New 911 system geared to improve reaction, response

New 911 system geared to improve reaction, response

HORRY COUNTY, SC (WMBF) - New technology is being used by Horry County dispatchers to react and respond in the case of an emergency.

The system upgrade is geared to improve response times, efficiently allocate resources and better inform first responders.

"There is a lot more functionality, more features, more information that can be gathered and placed in there and searched in a better manner so that we can assist our responders in being safer when they arrive on scene," said Toni Bessent, 911 Director for Horry County. "Opportunity to enter more data, to get more data out," she added.

The program officially went live two weeks ago; it's called PremierOne CAD, or community-aided information system.

The last time the system was updated was almost 10 years ago.

The call center dispatches every emergency ambulance in the county and 11 of the public safety agencies in Horry County, except Myrtle Beach Police and Fire, NMB Police and Fire and Surfside Police. The emergency departments, include: Loris Police, Loris Fire, Aynor, Conway, Briarcliffe, Atlantic Beach, Surfside Fire, Horry County Police, Horry County Fire, Horry County Sheriff's Office.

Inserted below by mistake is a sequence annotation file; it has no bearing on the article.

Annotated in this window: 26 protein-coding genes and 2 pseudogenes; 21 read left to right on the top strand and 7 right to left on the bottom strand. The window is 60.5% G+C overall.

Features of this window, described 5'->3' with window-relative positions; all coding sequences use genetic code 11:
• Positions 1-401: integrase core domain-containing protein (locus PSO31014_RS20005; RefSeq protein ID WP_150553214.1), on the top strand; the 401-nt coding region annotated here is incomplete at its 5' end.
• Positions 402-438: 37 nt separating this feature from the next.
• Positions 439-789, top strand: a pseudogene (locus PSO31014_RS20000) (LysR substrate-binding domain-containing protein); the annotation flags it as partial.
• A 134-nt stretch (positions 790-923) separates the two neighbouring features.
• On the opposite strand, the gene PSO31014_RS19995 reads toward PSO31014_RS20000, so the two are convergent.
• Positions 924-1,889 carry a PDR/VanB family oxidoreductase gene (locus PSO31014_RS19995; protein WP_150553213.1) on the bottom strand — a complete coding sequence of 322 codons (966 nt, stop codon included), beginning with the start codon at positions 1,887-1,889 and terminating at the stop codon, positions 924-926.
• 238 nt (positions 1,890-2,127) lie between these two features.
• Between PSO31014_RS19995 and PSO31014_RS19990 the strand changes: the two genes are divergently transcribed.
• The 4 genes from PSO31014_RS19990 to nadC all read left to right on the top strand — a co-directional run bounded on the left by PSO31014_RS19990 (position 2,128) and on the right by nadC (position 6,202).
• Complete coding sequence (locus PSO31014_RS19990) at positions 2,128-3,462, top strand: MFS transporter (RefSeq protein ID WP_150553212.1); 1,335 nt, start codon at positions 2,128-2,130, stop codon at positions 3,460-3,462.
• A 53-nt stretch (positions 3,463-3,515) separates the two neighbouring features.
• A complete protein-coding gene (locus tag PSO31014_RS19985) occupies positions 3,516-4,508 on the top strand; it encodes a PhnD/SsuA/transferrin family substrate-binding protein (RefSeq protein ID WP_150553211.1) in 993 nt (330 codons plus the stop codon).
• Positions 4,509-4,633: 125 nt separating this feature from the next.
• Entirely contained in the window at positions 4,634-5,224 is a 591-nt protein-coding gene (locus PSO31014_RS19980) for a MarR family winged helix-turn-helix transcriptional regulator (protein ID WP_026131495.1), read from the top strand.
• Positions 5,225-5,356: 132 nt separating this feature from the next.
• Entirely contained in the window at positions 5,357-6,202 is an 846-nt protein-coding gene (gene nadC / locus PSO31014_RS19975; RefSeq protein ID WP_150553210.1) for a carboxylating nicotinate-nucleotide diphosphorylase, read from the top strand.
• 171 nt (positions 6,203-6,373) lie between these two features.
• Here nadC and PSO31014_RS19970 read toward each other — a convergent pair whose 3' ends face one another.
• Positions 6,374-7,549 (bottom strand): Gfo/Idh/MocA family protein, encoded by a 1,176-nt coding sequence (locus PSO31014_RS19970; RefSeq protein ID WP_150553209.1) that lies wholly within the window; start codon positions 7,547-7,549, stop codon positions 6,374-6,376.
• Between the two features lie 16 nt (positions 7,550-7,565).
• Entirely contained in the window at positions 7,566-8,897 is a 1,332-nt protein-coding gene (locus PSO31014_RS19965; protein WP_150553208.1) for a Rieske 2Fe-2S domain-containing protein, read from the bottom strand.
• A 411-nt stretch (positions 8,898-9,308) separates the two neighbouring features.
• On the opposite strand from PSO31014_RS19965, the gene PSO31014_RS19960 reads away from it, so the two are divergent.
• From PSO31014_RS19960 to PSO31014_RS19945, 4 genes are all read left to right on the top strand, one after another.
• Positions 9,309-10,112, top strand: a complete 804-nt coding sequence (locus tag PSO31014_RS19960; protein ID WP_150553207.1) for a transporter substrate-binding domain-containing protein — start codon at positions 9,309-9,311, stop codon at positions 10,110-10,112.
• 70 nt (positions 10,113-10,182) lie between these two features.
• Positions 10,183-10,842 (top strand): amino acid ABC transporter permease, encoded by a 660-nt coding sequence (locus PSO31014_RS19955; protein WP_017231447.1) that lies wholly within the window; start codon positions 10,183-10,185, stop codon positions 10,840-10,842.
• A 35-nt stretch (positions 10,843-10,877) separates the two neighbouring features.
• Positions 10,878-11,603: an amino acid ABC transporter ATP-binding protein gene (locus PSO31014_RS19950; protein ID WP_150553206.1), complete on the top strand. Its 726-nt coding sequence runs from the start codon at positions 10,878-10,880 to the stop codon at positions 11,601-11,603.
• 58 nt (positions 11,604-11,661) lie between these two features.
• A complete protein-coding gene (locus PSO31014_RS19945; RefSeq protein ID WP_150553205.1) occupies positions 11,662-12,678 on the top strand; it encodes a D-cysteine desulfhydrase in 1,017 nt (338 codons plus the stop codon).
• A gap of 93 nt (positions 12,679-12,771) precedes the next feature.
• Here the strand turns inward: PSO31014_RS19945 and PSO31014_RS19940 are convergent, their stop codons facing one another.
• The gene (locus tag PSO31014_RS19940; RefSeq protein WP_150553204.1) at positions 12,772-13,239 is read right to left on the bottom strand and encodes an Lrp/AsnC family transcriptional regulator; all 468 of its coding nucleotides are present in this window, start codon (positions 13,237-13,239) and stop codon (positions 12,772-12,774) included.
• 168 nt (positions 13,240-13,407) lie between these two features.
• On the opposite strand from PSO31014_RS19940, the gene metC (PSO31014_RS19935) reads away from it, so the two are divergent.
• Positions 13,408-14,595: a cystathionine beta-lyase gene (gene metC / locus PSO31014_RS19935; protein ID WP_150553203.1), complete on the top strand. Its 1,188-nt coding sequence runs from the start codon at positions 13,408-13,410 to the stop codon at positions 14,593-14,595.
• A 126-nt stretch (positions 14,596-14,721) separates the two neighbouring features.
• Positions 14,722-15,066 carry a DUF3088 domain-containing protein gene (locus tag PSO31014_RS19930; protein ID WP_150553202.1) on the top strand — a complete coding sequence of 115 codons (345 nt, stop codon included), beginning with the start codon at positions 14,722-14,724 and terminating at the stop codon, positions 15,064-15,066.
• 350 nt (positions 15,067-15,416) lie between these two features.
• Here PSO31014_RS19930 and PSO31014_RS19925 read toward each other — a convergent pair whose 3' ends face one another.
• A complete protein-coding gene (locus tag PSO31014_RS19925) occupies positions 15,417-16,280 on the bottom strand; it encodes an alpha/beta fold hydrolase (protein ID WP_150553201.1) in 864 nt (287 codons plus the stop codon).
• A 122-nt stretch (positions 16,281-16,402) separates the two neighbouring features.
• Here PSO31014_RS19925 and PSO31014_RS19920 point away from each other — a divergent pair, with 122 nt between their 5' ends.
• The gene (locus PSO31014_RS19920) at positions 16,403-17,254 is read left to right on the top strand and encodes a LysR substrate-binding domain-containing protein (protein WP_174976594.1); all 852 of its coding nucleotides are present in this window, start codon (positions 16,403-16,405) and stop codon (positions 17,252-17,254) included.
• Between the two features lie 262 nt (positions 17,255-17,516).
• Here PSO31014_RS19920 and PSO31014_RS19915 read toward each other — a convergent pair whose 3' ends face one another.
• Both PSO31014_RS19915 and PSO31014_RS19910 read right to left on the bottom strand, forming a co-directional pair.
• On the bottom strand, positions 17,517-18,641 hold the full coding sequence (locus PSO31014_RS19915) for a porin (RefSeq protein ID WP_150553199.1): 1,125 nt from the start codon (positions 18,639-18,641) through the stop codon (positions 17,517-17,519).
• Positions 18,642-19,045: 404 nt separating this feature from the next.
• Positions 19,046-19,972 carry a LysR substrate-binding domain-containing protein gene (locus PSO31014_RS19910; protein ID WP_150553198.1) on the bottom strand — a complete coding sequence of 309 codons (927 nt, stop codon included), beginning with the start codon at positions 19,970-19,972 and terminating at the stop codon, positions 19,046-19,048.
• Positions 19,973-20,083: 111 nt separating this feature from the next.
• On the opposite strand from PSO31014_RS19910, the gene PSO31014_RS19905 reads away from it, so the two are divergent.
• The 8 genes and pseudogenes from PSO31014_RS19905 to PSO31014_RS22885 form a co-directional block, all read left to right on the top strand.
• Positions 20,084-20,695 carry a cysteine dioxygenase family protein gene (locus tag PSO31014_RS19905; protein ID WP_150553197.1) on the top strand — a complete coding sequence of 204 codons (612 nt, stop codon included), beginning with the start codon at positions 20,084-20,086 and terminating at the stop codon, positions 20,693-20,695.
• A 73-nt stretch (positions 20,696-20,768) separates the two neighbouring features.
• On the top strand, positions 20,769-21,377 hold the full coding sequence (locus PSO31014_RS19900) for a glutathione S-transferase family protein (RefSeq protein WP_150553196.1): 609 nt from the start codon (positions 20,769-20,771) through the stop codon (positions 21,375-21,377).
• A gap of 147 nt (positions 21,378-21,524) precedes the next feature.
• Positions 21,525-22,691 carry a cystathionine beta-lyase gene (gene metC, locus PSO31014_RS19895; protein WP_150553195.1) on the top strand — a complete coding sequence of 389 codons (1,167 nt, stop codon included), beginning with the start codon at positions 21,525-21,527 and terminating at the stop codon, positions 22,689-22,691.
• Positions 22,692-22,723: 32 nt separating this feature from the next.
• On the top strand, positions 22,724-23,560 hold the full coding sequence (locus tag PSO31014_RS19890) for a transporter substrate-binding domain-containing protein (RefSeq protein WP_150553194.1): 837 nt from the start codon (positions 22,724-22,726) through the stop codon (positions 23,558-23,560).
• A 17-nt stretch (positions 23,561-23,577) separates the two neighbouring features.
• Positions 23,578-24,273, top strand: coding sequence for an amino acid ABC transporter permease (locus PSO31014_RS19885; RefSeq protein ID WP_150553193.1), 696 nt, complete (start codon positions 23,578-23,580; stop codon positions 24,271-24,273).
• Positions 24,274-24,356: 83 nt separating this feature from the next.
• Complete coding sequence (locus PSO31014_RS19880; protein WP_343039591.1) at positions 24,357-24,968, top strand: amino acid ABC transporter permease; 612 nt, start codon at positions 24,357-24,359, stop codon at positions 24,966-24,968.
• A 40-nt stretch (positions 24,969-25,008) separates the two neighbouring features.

This is how the program works:

When you call 911, dispatchers put data in and based on the information you share.

Based on the exact location and the incident type that is described by the caller, the dispatcher can figure out the recommended response for that incident.

For example, a person with a broken arm will get a different response than a multi-vehicle accident.

The system helps decide who and how many first responders to send so an appropriate response happens every time.

The update allows for dispatchers to input better location information within CAD and being able to search what you have put in there in an easier fashion.

The director of the 911 center said staying on top of the latest technology is crucial and having those extra seconds and information could impact your life.

"It won't make an ambulance go any faster but we can provide the information in a timely fashion and give them better information so that they can react more efficiently to what they're gonna do when they arrive on scene," Bessent said.

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